Position-by-Position: The Tight Ends


The Fourth in an Off-Season Position-by-Position Series on the Colts
INDIANAPOLIS – Eventually, even the outsiders knew. Not that they did immediately.

And not that there wasn't concern among those who knew little about the Colts when Jacob Tamme, a third-year veteran, moved into the starting lineup shortly before the season's midway point following an injury to Pro Bowl tight end Dallas Clark.

How would the position remain productive?

Would the offense slip?

Those questions were asked, but Colts Vice Chairman Bill Polian said those who understood the Colts – and particularly, those around the team who had seen Tamme prepare, practice and play – had little doubt the answers would be positive.

"We knew Jacob Tamme," Polian said late in the season. "The pundits didn't know Jacob Tamme."

They did soon enough.

That was because while the Colts indeed missed Clark, a 2010 Pro Bowl selection, Tamme filled in, started eight of the final 10 games of the regular season and allowed the Colts' tight end position to remain a critical part of the team's offense and its success.

"You always want to do it on the field, and you want to do it in game conditions," Tamme said. "It's good to get in there and make plays. It's invaluable. I felt extremely ready, but you go out there and every time you go on the field, it's a learning experience."

Tamme, a fourth-round selection in the 2008 NFL Draft from the University of Kentucky, played sparingly in his first two seasons behind Clark, playing primarily on special teams. There, he had developed into one of the team's top contributors, but on offense, he had caught just six passes for 47 yards, with his lone start coming in the 2009 regular-season finale at Buffalo.

This past season, he not only stepped in, he turned in one of the most productive seasons for a Colts tight end in franchise history. Over the final 10 games of the regular season, he caught 67 passes for 631 yards and four touchdowns.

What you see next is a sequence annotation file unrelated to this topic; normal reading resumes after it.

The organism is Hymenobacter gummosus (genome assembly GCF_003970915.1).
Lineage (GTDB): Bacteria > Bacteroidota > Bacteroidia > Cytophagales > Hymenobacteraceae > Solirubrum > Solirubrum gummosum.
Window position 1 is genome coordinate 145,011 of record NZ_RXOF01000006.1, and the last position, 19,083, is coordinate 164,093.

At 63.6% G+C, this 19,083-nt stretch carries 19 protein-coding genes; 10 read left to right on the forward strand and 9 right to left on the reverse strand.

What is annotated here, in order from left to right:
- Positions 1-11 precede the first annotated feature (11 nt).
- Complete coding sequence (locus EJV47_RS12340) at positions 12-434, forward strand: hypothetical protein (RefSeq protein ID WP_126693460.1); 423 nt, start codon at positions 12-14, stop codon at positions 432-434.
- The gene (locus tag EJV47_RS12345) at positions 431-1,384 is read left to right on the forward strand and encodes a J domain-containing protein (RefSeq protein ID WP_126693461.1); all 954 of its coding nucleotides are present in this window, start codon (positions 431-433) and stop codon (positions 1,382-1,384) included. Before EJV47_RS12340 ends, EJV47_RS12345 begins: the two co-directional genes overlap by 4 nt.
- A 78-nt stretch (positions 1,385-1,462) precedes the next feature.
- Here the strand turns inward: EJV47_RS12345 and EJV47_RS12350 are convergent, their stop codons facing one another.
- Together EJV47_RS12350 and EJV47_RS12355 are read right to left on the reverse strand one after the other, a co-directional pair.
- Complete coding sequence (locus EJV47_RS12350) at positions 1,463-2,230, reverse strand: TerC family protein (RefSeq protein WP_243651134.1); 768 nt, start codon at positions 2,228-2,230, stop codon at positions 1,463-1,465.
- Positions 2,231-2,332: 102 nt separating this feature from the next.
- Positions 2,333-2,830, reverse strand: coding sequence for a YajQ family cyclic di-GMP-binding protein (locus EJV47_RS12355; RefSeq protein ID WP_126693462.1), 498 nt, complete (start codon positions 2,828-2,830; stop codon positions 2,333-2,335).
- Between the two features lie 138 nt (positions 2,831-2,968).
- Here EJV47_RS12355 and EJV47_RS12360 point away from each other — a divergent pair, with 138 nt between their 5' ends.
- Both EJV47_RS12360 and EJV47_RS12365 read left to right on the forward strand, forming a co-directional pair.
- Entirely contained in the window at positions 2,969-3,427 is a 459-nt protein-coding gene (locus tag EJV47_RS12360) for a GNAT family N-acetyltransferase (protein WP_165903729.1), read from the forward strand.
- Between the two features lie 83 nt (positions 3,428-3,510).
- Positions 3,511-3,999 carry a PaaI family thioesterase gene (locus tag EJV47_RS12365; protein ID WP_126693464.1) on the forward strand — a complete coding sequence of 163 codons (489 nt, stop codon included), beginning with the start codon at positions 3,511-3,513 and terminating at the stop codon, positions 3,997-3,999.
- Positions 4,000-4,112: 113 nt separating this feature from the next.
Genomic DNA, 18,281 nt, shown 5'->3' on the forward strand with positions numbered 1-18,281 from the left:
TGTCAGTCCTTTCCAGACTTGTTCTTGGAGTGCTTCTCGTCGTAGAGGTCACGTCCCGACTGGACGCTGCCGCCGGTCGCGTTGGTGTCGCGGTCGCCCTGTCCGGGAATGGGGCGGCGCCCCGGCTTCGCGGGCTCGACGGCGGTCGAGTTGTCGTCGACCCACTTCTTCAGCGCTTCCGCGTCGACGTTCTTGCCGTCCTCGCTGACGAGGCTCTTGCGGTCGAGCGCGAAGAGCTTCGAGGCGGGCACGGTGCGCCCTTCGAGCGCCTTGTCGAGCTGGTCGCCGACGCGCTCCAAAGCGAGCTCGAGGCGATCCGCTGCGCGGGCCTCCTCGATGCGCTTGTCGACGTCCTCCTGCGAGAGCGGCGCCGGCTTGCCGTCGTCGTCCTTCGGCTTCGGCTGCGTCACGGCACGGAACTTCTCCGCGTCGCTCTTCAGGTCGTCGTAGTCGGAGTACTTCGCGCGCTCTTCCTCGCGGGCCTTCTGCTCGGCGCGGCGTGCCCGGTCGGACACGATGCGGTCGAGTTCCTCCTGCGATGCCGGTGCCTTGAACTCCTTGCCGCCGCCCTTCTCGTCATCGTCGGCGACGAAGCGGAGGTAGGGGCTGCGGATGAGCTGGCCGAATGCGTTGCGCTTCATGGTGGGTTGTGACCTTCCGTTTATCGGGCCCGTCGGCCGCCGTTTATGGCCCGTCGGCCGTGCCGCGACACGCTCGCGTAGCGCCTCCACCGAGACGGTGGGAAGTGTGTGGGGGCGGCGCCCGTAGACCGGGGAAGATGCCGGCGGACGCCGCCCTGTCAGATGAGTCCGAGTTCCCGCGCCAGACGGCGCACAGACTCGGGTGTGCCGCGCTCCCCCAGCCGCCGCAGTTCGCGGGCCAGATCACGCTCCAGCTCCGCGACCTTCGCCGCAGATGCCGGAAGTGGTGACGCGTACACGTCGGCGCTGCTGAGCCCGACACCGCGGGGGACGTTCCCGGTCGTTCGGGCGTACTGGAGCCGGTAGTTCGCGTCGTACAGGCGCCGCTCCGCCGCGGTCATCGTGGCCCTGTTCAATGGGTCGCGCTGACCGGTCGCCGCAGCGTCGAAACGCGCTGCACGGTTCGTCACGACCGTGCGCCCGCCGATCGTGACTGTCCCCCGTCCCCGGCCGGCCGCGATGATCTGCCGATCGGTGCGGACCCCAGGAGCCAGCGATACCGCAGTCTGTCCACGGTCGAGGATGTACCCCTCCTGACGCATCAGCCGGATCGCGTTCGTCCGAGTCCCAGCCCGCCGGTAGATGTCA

"There was absolutely no question he was going to come in and play well," Polian said. "Jacob Tamme was an unknown to everybody but the people in this building, but when it came time for Jacob to play regularly, I said, 'Everybody in this building knows Jacob Tamme will play well.'

Tamme had seven or more receptions in seven games this past season, including each of the last three, and he had a season-high 11 receptions for 108 yards and a touchdown in a November loss at Philadelphia.

"He can run and catch," Colts coach Jim Caldwell said of Tamme during the season. "He is a good route- runner, and he is a tough guy. He has been very involved in our special teams the last couple of years, and I think that's helped him.

"He was able to step right in and move right along and do some good things for us."

Tamme's performance enabled the Colts to maintain their productivity from the tight end position. Whereas Clark caught 100 passes for 1,106 yards and 10 touchdowns in 2009, the pair combined for 104 receptions for 978 yards and seven touchdowns last season.

Clark caught 37 passes for 347 yards and three touchdowns in six games in 2010, marking the first time since 2006 – when he missed the final four games of the regular season – he had missed more than one game. But if Clark's durability before this season had prevented Tamme from getting extensive experience, it hadn't prevented him from preparing for the situation that arose when Clark was injured.

Having been around the organization for two seasons, Tamme said he understood the team's philosophy of lesser-known players needing to play when needed. The primary challenge he faced, Tamme said, was not necessarily being physically ready, but having the proper mindset week after week – even on weeks when playing a small role, or only on special teams.

Tamme had five special teams tackles last season before moving to a full-time role on offense.

"The key is really staying ready all the time," Tamme said. "You never know when your chance is going to come. It could be in the middle of the first game of the season, or it could be the last play of the last game as a backup. I think the challenge is to be mentally on top of it every single week.

"You can probably find some other professions where someone who might be 'a backup' could understand the same scenario. You do the same thing over and over in the first 13 weeks, and then the 14th week there's one play that you run that they put in when you were a backup and not even playing. That's what I mean when I say it's tough in that way.

"It's mentally straining to be on everything all the time when you're not seeing the field. That's the hardest thing, is really taking that to heart over the last couple of years."

Brody Eldridge, selected in the fifth round of the 2010 NFL Draft, played in 14 games at the other tight end position, catching five passes for 39 yards. Gijon Robinson, who played extensively in 2008 and 2009, re-signed with the Colts early this past season and caught three passes for 12 yards. A versatile player, Robinson had his first career scoring reception last November at New England.

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